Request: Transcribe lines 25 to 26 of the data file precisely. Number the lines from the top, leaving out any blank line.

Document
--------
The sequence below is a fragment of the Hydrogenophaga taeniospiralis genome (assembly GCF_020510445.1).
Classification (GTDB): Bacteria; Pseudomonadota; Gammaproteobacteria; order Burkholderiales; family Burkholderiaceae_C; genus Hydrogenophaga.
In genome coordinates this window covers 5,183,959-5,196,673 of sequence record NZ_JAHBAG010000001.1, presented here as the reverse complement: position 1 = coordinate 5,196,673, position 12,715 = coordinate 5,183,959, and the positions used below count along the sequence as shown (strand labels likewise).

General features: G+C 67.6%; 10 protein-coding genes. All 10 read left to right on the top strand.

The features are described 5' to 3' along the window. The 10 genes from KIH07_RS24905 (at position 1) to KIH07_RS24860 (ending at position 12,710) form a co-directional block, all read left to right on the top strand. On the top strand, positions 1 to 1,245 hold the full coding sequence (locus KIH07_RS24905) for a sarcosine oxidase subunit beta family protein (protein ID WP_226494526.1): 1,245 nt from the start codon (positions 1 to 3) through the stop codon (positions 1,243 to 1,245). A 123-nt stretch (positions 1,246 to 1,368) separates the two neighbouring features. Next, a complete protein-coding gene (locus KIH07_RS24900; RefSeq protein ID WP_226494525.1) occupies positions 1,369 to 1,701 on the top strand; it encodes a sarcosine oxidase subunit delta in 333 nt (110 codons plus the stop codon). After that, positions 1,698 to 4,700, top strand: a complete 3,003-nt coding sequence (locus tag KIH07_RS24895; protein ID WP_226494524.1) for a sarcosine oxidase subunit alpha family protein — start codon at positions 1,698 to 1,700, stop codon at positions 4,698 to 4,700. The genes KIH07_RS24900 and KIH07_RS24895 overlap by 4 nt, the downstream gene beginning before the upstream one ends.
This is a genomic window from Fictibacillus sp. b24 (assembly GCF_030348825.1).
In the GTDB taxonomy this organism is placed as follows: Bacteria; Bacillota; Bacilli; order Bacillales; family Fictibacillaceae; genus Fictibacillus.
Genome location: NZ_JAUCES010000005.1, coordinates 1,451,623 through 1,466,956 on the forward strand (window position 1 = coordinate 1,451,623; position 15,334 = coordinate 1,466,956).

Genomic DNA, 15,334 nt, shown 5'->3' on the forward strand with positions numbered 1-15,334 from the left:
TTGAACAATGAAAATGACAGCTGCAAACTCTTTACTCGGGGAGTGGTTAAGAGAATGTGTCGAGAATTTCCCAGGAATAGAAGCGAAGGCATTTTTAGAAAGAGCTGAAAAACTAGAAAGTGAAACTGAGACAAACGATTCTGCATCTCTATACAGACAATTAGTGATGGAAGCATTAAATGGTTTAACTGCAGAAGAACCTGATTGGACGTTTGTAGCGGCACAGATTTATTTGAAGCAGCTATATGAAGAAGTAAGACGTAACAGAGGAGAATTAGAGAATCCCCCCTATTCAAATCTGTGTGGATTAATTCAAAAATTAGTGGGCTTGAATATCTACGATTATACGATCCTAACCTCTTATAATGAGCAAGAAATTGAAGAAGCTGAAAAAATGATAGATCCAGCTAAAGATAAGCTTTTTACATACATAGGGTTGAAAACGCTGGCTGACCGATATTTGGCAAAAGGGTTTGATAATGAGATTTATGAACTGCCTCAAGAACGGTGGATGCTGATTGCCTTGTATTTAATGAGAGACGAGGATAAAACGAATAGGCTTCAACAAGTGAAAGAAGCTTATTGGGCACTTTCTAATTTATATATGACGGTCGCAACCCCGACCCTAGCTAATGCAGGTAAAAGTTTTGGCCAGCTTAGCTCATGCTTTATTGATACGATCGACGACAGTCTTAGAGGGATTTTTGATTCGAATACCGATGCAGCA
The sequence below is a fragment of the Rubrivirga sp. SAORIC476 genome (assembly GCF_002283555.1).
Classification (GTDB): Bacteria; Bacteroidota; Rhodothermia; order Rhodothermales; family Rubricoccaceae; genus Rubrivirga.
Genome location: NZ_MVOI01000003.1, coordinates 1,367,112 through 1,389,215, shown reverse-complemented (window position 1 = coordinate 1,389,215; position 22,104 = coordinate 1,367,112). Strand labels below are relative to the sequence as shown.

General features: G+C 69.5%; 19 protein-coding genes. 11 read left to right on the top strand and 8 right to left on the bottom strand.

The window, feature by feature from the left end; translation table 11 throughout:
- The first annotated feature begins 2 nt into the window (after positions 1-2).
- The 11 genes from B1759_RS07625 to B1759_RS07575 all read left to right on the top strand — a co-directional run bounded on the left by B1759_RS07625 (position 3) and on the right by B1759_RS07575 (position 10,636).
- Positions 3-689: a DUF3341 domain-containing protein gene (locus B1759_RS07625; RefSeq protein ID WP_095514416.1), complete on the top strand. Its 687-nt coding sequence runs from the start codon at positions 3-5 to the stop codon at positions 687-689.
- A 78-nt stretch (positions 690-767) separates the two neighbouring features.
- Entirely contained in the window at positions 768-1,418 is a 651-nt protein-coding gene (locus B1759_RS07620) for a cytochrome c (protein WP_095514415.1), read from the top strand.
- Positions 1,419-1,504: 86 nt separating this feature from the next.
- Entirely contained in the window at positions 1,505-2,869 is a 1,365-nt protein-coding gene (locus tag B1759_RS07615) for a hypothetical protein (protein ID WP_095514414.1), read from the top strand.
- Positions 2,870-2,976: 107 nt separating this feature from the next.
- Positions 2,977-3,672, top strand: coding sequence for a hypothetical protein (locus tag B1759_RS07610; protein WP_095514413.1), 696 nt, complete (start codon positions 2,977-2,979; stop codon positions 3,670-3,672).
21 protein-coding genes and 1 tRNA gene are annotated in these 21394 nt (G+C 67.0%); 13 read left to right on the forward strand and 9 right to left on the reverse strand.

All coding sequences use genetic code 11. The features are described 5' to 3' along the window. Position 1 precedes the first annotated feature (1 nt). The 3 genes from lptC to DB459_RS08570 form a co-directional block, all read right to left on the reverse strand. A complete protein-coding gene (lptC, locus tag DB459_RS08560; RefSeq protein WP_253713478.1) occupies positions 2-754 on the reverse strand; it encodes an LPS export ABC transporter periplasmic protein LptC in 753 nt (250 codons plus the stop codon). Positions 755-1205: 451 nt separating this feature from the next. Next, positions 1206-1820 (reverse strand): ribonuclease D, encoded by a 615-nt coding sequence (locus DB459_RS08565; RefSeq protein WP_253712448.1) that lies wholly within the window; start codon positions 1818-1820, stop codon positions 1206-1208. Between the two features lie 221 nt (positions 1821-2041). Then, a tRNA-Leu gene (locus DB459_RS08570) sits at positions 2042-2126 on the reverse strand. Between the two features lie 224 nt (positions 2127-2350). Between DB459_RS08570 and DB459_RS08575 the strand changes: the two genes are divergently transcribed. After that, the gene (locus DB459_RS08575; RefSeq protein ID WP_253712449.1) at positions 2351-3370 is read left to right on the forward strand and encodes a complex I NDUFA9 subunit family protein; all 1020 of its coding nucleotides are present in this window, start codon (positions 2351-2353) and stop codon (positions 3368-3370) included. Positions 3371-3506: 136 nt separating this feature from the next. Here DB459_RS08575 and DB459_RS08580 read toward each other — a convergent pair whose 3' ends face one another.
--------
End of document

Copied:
21 protein-coding genes and 1 tRNA gene are annotated in these 21394 nt (G+C 67.0%); 13 read left to right on the forward strand and 9 right to left on the reverse strand.

All coding sequences use genetic code 11. The features are described 5' to 3' along the window. Position 1 precedes the first annotated feature (1 nt). The 3 genes from lptC to DB459_RS08570 form a co-directional block, all read right to left on the reverse strand. A complete protein-coding gene (lptC, locus tag DB459_RS08560; RefSeq protein WP_253713478.1) occupies positions 2-754 on the reverse strand; it encodes an LPS export ABC transporter periplasmic protein LptC in 753 nt (250 codons plus the stop codon). Positions 755-1205: 451 nt separating this feature from the next. Next, positions 1206-1820 (reverse strand): ribonuclease D, encoded by a 615-nt coding sequence (locus DB459_RS08565; RefSeq protein WP_253712448.1) that lies wholly within the window; start codon positions 1818-1820, stop codon positions 1206-1208. Between the two features lie 221 nt (positions 1821-2041). Then, a tRNA-Leu gene (locus DB459_RS08570) sits at positions 2042-2126 on the reverse strand. Between the two features lie 224 nt (positions 2127-2350). Between DB459_RS08570 and DB459_RS08575 the strand changes: the two genes are divergently transcribed. After that, the gene (locus DB459_RS08575; RefSeq protein ID WP_253712449.1) at positions 2351-3370 is read left to right on the forward strand and encodes a complex I NDUFA9 subunit family protein; all 1020 of its coding nucleotides are present in this window, start codon (positions 2351-2353) and stop codon (positions 3368-3370) included. Positions 3371-3506: 136 nt separating this feature from the next. Here DB459_RS08575 and DB459_RS08580 read toward each other — a convergent pair whose 3' ends face one another.